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News roundup: Xi Jinping and China’s richest men to attend Davos

Davos, Switzerland / Boris-B/shutterstock.com
1 month ago
The editors
T
op China news for January 10, 2017. Get this daily digest delivered to your inbox by signing up at supchina.com/subscribe.

Xi Jinping and China’s two richest men to attend Davos

President Xi Jinping is scheduled to speak at the opening session of the World Economic Forum on January 17, becoming the first Chinese head of state to address the annual gathering in Davos. Chinese executives accompanying President Xi to the meeting will include China’s two richest men, Alibaba Group founder Jack Ma and Dalian Wanda Group chairman Wang Jianlin. Executives from Baidu, Huawei, China Telecom, and China Poly Group are also slated to attend.

The American scholar Samuel Huntington, who is credited with inventing the term “Davos man,” argued that “members of this global elite ‘have little need for national loyalty, view national boundaries as obstacles that thankfully are vanishing, and see national governments as residues from the past whose only useful function is to facilitate the elite’s global operations.’” There can be no clearer indication of global geopolitical and economic shifts than the attendance at Davos of Xi Jinping, a president who has made strong government and national sovereignty key planks of his leadership.

Bloomberg has a good roundup of news about the Chinese delegation’s visit; Xinhua News Agency has published a terse statement about it.

More China stories worth your time are curated below, with the most important ones at the top of each section.


BUSINESS AND TECHNOLOGY:

  • Prostate cancer drug firm sold to China’s Sanpower Group / Reuters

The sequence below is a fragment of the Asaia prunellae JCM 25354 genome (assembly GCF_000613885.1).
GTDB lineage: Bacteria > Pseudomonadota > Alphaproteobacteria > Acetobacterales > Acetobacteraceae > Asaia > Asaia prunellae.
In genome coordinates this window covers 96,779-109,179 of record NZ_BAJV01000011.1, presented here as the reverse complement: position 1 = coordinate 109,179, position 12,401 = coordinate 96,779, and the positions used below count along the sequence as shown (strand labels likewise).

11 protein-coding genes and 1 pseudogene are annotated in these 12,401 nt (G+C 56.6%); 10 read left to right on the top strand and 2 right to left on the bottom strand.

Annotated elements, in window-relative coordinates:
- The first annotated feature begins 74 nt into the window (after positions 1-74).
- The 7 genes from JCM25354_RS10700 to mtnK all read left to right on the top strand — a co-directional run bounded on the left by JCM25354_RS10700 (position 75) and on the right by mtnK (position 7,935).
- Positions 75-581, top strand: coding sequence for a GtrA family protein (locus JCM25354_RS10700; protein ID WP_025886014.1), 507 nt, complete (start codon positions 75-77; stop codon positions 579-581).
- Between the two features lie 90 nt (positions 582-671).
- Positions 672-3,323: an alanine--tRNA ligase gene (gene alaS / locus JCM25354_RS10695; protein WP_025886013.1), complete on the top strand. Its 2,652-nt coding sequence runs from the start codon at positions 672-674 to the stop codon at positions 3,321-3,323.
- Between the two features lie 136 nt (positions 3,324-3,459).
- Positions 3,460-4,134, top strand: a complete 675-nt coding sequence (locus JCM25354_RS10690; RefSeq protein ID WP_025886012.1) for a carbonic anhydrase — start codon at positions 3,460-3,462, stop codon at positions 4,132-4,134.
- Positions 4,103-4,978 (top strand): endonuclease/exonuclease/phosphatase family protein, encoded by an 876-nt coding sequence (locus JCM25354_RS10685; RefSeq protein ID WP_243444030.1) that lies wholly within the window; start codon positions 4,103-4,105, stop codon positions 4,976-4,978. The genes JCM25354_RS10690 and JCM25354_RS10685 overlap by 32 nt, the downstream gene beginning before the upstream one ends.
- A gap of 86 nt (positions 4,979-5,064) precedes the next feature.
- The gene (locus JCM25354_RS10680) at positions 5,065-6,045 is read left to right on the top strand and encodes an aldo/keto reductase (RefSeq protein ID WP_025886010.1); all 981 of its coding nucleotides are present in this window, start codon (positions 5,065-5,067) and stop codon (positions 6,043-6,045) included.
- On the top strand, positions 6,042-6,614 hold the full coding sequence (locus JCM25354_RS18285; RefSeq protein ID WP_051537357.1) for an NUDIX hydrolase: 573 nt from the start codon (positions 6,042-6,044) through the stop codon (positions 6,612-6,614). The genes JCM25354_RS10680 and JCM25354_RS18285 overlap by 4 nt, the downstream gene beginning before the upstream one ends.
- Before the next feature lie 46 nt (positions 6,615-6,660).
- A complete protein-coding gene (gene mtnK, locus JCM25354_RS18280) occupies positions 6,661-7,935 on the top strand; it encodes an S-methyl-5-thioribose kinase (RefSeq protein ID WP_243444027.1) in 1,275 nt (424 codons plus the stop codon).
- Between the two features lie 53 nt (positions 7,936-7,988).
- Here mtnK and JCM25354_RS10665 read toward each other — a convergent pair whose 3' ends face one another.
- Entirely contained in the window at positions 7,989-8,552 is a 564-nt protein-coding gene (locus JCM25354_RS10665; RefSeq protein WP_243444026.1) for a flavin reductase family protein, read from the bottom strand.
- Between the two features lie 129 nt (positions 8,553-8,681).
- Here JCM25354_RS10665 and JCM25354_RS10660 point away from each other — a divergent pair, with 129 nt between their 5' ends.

Canada’s Valeant Pharmaceuticals International announced the sale for $819.9 million of its Seattle-based subsidiary Dendreon to Sanpower Group, a Chinese conglomerate with interests in real estate, health care, media, and finance. According to Sanpower’s press release, Dendreon’s “only commercialized product is Provenge, an immunotherapy treatment for prostate cancer treatment approved by the FDA in April 2010.” The new owner intends to increase sales in the U.S. and introduce Provenge to China and other Asian markets. SupChina recently noted that the incidence of prostate cancer among Chinese men is rising by 12 percent annually.
  • Jack Ma tells President-elect Trump that Alibaba can help create 1 million U.S. jobs / SCMP
    U.S. president-elect Donald Trump met Alibaba executive Jack Ma at Trump Tower in New York City on Monday. Speaking to the press after the meeting, the two vowed to create 1 million new U.S. jobs through Alibaba’s ecommerce platform by helping small businesses and farmers sell products to Chinese and Southeast Asian consumers. “Trump’s meeting with Ma sends a positive signal,” commented Fu Mengzi, deputy director of China Institutes of Contemporary International Relations, a think tank closely associated with the Ministry of State Security.


POLITICS AND CURRENT AFFAIRS:

  • Opinion: What will China give up in 2017 for the stability it seeks? / SCMP